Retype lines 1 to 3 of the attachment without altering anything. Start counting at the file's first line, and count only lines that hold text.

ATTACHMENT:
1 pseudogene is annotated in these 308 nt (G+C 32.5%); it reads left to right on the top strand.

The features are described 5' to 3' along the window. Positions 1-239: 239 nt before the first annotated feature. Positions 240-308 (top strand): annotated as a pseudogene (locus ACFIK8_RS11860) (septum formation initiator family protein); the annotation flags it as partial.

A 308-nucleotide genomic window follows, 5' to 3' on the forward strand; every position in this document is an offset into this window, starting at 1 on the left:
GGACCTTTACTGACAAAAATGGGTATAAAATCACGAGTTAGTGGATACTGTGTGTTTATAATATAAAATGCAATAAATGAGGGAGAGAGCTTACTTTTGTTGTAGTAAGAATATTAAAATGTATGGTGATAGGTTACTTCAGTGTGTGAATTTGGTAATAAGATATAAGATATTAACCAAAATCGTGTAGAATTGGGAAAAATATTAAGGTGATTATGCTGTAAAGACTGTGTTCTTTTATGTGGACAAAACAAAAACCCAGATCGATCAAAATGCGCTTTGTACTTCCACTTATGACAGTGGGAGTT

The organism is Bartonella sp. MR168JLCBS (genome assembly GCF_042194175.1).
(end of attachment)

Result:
1 pseudogene is annotated in these 308 nt (G+C 32.5%); it reads left to right on the top strand.

The features are described 5' to 3' along the window. Positions 1-239: 239 nt before the first annotated feature. Positions 240-308 (top strand): annotated as a pseudogene (locus ACFIK8_RS11860) (septum formation initiator family protein); the annotation flags it as partial.

A 308-nucleotide genomic window follows, 5' to 3' on the forward strand; every position in this document is an offset into this window, starting at 1 on the left: